Category Archives: Writing

Blogs about reading, writing, and the creative process.

A Taste Of “Quantum Crisis”

Most people know me through my work on Vampire: The Masquerade or White Wolf/Onyx Path RPG books in general. Not many know that I also do a lot of work in fiction and on other RPGs, covering a range of topics. This “A Taste Of” series features samples of my work from areas most people might not know about, along with places you can buy the book to read more!

Mark Truman of Magpie Games (and now, involved with the amazing Firefly RPG) asked me to write for two anthologies, both for games he Kickstarted that ended up acquiring anthology stretch goals. The second was for We Are Dust, a collection of stories about the end of the world. We agreed that I could do some “junk science” sci-fi stuff, and I found a great conspiracy theory about endless power derived from quantum particles. The rest became “Quantum Crisis.” If you like blockbuster movie-style crisis stories, you’ll like this.

If you do like this first part and want to read the rest, you can get We Are Dust from DriveThruFiction, on Amazon Kindle, or directly from Magpie Games! Continue reading A Taste Of “Quantum Crisis”

A Taste Of “I Knew Him”

Most people know me through my work on Vampire: The Masquerade or White Wolf/Onyx Path RPG books in general. Not many know that I also do a lot of work in fiction and on other RPGs, covering a range of topics. This “A Taste Of” series features samples of my work from areas most people might not know about, along with places you can buy the book to read more!

Moving away from the World of Darkness, Mark Truman of Magpie Games (and now, of Firefly RPG fame) asked me to write for two anthologies, both for games he Kickstarted that ended up acquiring anthology stretch goals. The first was for By No Means Vulgar, a collection of “remixed” Shakespearean stories. I decided to take a 1940s spin at Hamlet, which ended up being “I Knew Him.”

If you like this first part and want to read the rest of the story, you can get By No Means Vulgar from DriveThruFiction, Amazon Kindle, Indie Press Revolution, or directly from Magpie Games!

Continue reading A Taste Of “I Knew Him”

A Taste Of “Second Chances”

Most people know me through my work on Vampire: The Masquerade or White Wolf/Onyx Path RPG books in general. Not many know that I also do a lot of work in fiction and on other RPGs, covering a range of topics. This “A Taste Of” series features samples of my work from areas most people might not know about, along with places you can buy the book to read more!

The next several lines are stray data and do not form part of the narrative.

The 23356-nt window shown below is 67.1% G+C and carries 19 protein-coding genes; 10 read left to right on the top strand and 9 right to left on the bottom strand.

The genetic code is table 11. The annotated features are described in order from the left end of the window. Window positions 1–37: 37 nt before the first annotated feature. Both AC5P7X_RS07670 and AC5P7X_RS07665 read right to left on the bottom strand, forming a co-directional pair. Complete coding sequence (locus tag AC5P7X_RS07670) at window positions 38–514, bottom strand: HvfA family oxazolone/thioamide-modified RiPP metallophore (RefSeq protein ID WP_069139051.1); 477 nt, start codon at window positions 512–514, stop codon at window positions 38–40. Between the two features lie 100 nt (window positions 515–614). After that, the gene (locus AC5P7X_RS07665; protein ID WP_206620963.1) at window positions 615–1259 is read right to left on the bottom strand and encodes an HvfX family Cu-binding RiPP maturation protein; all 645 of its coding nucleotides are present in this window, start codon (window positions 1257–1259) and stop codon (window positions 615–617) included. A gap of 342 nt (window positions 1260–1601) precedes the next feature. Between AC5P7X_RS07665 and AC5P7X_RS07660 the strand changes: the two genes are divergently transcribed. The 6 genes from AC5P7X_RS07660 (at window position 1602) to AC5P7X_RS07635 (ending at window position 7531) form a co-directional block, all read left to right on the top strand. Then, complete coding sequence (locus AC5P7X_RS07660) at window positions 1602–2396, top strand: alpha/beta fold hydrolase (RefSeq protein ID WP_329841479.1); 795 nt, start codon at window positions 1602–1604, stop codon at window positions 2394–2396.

Rounding out my tour of World of Darkness fiction (so far — there’s more to come!), Rose Bailey asked me to write a Vampire: The Requiem long story/short novella for her Strix Chronicle Anthology. We talked ideas back and forth for a while, and she told me what she really wanted was a noir-feeling story about betrayal. From there, I was able to put together exactly that. If you like crime drama and stories of amnesiac vampires, you’ll like “Second Chances.”

If you like this first part and want to read the rest of the novella, you can pick up The Strix Chronicle Anthology from DriveThruFiction!

Continue reading A Taste Of “Second Chances”

A Taste Of “Just A Bite”

Most people know me through my work on Vampire: The Masquerade or White Wolf/Onyx Path RPG books in general. Not many know that I also do a lot of work in fiction and on other RPGs, covering a range of topics. This “A Taste Of” series features samples of my work from areas most people might not know about, along with places you can buy the book to read more!

This taste continues the World of Darkness theme, but moving into the new World of Darkness. Matt McFarland wanted me to do something interesting and creepy while setting up the (then) upcoming God-Machine Chronicle setting and rules update. I remembered an article I found about zombie ants, and the story just evolved from there. It’s a story of unrequited love, archaeology, and not-at-all sexy biting called “Just A Bite.”

If you like this first part and want to read the rest of the story, you can pick up The God-Machine Chronicle at DriveThruFiction!

Continue reading A Taste Of “Just A Bite”

A Taste Of “The Magadon Job”

Most people know me through my work on Vampire: The Masquerade or White Wolf/Onyx Path RPG books in general. Not many know that I also do a lot of work in fiction and on other RPGs, covering a range of topics. This “A Taste Of” series features samples of my work from areas most people might not know about, along with places you can buy the book to read more!